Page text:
Access specifier in base class Access specifier when inherited publicly
Public Public
Protected Protected
Private Inaccessible

Here’s an example showing how things work:

This is the same as the example above where we introduced the protected access specifier, except that we’ve instantiated the derived class as well, just to show that with public inheritance, things work identically in the base and derived class.

Public inheritance is what you should be using unless you have a specific reason not to.


Use public inheritance unless you have a specific reason to do otherwise.

Protected inheritance

Protected inheritance is the least common method of inheritance. It is almost never used, except in very particular cases. With protected inheritance, the public and protected members become protected, and private members stay inaccessible.

Because this form of inheritance is so rare, we’ll skip the example and just summarize with a table:

Access specifier in base class Access specifier when inherited protectedly
Public Protected
Protected Protected
Private Inaccessible

Private inheritance

With private inheritance, all members from the base class are inherited as private. This means private members stay private, and protected and public members become private.

Note that this does not affect the way that the derived class accesses members inherited from its parent! It only affects the code trying to access those members through the derived class.

To summarize in table form:

Access specifier in base class Access specifier when inherited privately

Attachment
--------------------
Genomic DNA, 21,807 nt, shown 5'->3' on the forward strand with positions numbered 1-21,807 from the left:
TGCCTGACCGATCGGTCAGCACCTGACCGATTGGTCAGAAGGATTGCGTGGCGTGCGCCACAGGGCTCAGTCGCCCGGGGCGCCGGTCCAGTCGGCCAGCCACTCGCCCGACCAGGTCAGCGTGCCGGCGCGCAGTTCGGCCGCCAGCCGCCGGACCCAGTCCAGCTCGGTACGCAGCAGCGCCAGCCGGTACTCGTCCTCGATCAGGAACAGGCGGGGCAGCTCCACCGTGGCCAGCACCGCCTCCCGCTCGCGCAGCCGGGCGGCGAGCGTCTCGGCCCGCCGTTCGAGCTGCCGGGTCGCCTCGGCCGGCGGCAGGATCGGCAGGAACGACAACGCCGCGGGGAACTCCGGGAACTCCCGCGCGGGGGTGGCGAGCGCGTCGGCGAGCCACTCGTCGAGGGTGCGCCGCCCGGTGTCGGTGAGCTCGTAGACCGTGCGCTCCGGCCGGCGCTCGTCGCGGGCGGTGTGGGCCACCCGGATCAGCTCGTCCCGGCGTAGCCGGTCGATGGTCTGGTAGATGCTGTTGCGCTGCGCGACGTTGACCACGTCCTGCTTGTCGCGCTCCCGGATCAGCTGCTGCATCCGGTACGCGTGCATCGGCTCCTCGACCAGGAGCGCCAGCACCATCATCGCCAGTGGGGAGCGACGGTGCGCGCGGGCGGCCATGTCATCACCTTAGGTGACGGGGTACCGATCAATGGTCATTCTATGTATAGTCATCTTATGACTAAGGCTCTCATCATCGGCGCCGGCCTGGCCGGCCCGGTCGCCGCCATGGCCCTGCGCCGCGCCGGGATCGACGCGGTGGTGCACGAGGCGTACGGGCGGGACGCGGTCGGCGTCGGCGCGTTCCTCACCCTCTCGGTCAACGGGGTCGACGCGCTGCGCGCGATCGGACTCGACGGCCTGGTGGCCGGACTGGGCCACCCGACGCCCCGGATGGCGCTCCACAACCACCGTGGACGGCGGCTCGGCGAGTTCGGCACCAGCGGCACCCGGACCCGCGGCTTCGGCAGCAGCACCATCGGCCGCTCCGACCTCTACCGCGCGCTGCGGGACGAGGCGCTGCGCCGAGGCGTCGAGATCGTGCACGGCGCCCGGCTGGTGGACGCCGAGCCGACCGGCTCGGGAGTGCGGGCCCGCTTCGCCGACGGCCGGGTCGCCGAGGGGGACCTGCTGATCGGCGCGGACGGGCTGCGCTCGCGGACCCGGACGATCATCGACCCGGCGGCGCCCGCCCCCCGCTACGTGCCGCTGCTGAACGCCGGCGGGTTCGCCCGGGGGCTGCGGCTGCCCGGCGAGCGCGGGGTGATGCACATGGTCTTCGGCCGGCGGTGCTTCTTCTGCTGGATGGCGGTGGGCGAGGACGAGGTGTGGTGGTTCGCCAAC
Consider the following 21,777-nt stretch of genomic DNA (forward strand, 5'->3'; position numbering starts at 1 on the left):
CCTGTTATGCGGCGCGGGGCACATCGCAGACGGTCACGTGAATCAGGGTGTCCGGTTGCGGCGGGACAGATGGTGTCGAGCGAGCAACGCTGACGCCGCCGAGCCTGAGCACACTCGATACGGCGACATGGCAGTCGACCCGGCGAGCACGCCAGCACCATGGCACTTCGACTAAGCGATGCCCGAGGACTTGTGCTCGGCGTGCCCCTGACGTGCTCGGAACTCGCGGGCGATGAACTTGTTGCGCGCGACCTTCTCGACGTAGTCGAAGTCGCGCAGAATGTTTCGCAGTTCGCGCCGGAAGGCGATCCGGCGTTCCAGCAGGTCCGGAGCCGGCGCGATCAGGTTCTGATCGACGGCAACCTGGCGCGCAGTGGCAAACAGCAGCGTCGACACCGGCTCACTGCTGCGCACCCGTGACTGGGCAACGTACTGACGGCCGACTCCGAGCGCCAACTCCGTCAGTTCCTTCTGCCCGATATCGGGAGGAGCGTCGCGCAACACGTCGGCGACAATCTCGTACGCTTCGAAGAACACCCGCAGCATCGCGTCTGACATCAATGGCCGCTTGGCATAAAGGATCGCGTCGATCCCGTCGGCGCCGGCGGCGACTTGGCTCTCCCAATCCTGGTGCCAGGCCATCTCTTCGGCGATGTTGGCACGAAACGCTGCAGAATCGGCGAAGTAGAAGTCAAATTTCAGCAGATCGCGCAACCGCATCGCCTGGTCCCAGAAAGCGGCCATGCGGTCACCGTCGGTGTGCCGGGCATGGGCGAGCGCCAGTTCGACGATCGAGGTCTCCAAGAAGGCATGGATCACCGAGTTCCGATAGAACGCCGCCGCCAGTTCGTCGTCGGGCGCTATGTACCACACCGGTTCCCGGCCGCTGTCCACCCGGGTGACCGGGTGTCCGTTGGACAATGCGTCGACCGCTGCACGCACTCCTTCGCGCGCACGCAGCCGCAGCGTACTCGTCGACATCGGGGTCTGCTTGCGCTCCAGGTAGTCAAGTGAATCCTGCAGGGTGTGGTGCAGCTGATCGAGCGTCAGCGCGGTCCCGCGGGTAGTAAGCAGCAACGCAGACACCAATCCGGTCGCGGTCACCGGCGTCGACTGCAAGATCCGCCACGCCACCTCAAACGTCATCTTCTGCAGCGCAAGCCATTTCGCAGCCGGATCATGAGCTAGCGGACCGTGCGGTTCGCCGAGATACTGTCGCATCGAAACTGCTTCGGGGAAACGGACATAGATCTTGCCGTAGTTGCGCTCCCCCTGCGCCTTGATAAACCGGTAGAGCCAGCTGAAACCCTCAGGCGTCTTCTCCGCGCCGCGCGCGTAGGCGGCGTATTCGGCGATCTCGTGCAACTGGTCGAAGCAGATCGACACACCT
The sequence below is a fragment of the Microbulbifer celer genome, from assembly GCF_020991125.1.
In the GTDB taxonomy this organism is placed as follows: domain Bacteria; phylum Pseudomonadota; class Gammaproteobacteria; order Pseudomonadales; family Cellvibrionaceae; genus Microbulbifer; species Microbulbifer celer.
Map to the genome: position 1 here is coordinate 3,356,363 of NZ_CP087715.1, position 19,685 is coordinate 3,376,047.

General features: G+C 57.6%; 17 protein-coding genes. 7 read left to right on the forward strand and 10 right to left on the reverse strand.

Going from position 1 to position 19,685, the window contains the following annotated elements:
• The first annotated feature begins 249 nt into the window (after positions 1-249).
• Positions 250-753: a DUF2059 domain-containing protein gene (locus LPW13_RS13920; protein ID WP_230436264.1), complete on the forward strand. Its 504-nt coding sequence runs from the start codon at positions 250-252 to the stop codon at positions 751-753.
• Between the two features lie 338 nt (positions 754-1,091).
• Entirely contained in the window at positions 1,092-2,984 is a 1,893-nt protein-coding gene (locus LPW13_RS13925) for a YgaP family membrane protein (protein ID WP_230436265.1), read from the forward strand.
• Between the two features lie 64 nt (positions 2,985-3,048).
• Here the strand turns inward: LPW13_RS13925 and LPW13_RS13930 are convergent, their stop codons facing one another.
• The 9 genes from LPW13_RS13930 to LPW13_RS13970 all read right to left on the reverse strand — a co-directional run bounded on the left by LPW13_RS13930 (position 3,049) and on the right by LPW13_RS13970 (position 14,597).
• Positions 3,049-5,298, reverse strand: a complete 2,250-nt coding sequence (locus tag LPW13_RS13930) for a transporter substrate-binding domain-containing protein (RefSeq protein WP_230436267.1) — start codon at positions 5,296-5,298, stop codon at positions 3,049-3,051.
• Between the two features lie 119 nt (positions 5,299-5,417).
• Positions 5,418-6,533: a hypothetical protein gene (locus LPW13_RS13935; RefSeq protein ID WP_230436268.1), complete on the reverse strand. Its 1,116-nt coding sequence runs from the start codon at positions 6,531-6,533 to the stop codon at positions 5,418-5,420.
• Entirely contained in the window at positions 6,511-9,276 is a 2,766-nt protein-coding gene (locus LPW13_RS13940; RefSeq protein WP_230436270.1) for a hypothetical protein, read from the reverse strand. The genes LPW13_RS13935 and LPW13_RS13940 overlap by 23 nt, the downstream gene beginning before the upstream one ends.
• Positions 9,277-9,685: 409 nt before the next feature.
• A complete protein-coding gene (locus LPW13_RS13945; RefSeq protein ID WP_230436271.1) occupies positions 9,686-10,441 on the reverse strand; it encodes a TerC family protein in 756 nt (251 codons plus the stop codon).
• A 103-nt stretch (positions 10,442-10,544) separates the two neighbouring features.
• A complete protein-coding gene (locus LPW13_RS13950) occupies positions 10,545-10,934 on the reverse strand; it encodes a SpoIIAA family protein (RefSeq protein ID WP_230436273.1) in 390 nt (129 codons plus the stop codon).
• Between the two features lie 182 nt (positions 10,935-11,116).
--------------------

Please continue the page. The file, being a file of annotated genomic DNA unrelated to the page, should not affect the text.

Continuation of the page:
Public Private
Protected Private
Private Inaccessible

Private inheritance can be useful when the derived class has no obvious relationship to the base class, but uses the base class for implementation internally. In such a case, we probably don’t want the public interface of the base class to be exposed through objects of the derived class (as it would be if we inherited publicly).

In practice, private inheritance is rarely used.

A final example

Base can access its own members without restriction. The public can only access m_public. Derived classes can access m_public and m_protected.

D2 can access its own members without restriction. D2 can access Base’s m_public and m_protected members, but not m_private. Because D2 inherited Base privately, m_public and m_protected are now considered private when accessed through D2. This means the public can not access these variables when using a D2 object, nor can any classes derived from D2.

D3 can access its own members without restriction. D3 can access D2’s m_public2 and m_protected2 members, but not m_private2. Because D3 inherited D2 publicly, m_public2 and m_protected2 keep their access specifiers when accessed through D3. D3 has no access to Base’s m_private, which was already private in Base. Nor does it have access to Base’s m_protected or m_public, both of which became private when D2 inherited them.


The way that the access specifiers, inheritance types, and derived classes interact causes a lot of confusion. To try and clarify things as much as possible:

First, a class (and friends) can always access its own non-inherited members. The access specifiers only affect whether outsiders and derived classes can access those members.

Second, when derived classes inherit members, those members may change access specifiers in the derived class. This does not affect the derived classes’ own (non-inherited) members (which have their own access specifiers). It only affects whether outsiders and classes derived from the derived class can access those inherited members.

Here’s a table of all of the access specifier and inheritance types combinations:

Access specifier in base class Access specifier when inherited publicly Access specifier when inherited privately Access specifier when inherited protectedly
Public Public Private Protected
Protected Protected Private Protected
Private Inaccessible Inaccessible Inaccessible

As a final note, although in the examples above, we’ve only shown examples using member variables, these access rules hold true for all members (e.g. member functions and types declared inside the class).

17.6 -- Adding new functionality to a derived class [1]
Index [2]
17.4 -- Constructors and initialization of derived classes [3]